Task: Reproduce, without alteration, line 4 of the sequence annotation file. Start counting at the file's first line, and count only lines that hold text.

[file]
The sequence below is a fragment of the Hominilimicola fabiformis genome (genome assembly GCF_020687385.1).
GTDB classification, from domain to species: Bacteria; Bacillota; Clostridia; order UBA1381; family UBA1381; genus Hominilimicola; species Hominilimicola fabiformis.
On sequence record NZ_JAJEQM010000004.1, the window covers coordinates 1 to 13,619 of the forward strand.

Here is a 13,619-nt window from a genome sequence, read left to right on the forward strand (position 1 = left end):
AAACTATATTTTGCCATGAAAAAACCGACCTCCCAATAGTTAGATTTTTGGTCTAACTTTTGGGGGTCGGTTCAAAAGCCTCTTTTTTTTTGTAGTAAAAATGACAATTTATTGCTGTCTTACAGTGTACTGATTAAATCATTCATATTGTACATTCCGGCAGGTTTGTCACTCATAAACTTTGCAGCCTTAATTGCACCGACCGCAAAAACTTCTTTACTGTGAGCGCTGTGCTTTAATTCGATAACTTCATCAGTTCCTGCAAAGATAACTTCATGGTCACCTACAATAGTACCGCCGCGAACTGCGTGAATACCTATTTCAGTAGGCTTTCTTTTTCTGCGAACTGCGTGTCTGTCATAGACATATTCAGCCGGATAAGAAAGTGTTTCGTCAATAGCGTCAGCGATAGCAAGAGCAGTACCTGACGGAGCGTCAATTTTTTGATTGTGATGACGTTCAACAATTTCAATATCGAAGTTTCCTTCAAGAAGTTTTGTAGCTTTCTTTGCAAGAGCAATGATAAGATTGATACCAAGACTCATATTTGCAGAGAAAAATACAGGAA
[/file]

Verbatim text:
Here is a 13,619-nt window from a genome sequence, read left to right on the forward strand (position 1 = left end):